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5 Steps to Help Your Cult-Involved Loved One

Updated: May 22

Sometimes, people join cults.


When you love one of those people, getting them out can quickly become an all-encompassing goal.


If you're like us, you probably want to help them understand how harmful these groups can be. You may have already discovered that discussing the subject doesn't yield the result you want.


This post is designed to help you contextualize your situation and brainstorm what to do next when your loved one is cult-involved.


While no guide can ever be exhaustive enough to meet every situation, PLC's goal is to help you get the conversation started.


Step 1: Try to Remain Calm



Staying calm is easier said than done, especially when you're concerned about someone you love. However, acting from a place of "desperation" may not produce the results we hope for.


Step away from the situation and take a few deep breaths.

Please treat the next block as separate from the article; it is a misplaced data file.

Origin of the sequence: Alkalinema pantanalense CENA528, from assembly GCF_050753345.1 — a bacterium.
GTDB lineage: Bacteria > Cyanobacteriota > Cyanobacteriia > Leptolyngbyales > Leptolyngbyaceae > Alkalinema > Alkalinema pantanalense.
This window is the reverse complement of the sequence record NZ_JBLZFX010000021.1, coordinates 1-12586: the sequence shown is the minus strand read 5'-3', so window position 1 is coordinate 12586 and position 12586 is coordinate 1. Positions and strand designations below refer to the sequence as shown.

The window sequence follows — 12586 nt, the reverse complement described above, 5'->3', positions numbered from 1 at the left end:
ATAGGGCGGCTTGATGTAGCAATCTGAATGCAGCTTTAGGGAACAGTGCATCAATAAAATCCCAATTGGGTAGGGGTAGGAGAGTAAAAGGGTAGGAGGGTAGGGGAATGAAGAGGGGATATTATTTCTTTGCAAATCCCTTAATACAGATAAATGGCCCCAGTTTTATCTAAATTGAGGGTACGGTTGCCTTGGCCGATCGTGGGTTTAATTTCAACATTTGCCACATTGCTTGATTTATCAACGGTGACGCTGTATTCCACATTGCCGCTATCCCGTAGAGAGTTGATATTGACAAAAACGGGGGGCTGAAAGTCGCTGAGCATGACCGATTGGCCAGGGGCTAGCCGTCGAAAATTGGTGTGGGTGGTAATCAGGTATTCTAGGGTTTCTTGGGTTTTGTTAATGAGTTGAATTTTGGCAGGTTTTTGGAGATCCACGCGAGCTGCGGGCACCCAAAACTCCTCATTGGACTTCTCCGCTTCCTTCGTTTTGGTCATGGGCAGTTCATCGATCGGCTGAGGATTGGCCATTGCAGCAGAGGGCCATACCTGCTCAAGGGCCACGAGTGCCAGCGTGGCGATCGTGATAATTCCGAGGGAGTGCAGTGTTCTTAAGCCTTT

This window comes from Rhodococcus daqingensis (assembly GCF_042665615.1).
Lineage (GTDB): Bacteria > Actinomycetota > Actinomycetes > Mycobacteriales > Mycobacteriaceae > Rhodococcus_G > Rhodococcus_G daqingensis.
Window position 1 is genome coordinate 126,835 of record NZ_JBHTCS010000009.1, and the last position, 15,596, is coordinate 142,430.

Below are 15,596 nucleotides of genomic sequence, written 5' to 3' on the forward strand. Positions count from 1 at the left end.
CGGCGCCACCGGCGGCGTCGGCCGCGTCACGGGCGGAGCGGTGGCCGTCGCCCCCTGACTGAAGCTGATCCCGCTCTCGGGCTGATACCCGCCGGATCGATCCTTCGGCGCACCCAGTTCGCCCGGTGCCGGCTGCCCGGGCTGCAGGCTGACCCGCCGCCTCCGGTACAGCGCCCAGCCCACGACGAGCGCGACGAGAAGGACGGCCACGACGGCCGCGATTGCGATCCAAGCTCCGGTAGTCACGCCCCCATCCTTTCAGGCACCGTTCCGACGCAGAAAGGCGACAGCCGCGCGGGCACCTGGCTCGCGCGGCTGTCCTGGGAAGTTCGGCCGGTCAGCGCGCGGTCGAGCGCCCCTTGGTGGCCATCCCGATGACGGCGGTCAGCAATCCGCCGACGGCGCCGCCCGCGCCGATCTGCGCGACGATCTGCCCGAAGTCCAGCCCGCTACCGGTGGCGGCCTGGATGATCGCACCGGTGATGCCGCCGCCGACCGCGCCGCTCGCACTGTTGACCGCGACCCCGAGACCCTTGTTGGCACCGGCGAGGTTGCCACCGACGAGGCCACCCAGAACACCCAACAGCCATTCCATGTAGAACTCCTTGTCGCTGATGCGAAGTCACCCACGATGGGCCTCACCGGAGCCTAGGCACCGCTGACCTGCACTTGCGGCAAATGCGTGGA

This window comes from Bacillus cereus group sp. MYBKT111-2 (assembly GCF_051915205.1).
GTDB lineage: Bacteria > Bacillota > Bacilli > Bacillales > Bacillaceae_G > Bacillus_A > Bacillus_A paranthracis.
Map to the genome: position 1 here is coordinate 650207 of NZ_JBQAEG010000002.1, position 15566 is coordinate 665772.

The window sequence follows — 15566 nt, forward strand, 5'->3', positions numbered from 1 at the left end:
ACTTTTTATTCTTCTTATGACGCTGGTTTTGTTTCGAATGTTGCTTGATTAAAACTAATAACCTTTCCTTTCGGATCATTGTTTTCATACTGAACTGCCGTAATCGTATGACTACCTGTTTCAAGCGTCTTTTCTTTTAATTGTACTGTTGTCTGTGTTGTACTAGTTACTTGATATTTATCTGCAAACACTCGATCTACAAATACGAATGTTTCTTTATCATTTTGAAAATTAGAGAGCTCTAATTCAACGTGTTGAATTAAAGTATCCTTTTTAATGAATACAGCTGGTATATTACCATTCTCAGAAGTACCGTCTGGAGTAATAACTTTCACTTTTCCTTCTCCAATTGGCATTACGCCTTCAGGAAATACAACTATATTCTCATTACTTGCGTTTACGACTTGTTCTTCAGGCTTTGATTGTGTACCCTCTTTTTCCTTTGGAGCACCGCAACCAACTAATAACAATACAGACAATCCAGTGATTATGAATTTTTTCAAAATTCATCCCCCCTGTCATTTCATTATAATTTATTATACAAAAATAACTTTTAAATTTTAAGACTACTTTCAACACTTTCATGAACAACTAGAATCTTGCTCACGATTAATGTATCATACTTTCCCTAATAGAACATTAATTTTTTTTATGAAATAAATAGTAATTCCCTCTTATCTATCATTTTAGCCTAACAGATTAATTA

Now is the time to evaluate the situation.


It's important to identify what you know and don't know about your loved one's involvement.


Oftentimes, when families suspect that their loved one is involved in a cultic group or relationship, their anxieties about what could be going on can drive decision-making. This may result in arguments, confrontation, or even estrangement.


Raising the temperature may also push your loved one further into their group or the relationship in question.


It's not uncommon for cultic groups or relationships to prime members by saying along the lines of: "Your family of origin will never understand you, but we will".


You don't want to feed into this notion.


You don't want to become the source of contention.


That's why it's important to stay calm.


Step 2: Be Curious!



Your next goal is to gain an understanding surrounding your loved one's experience. If they decided to join a group, you should try to know the reasons why.


If you have the ability to communicate with them, try approaching your loved one from a place of curiosity instead of criticism, fear, or anxiety.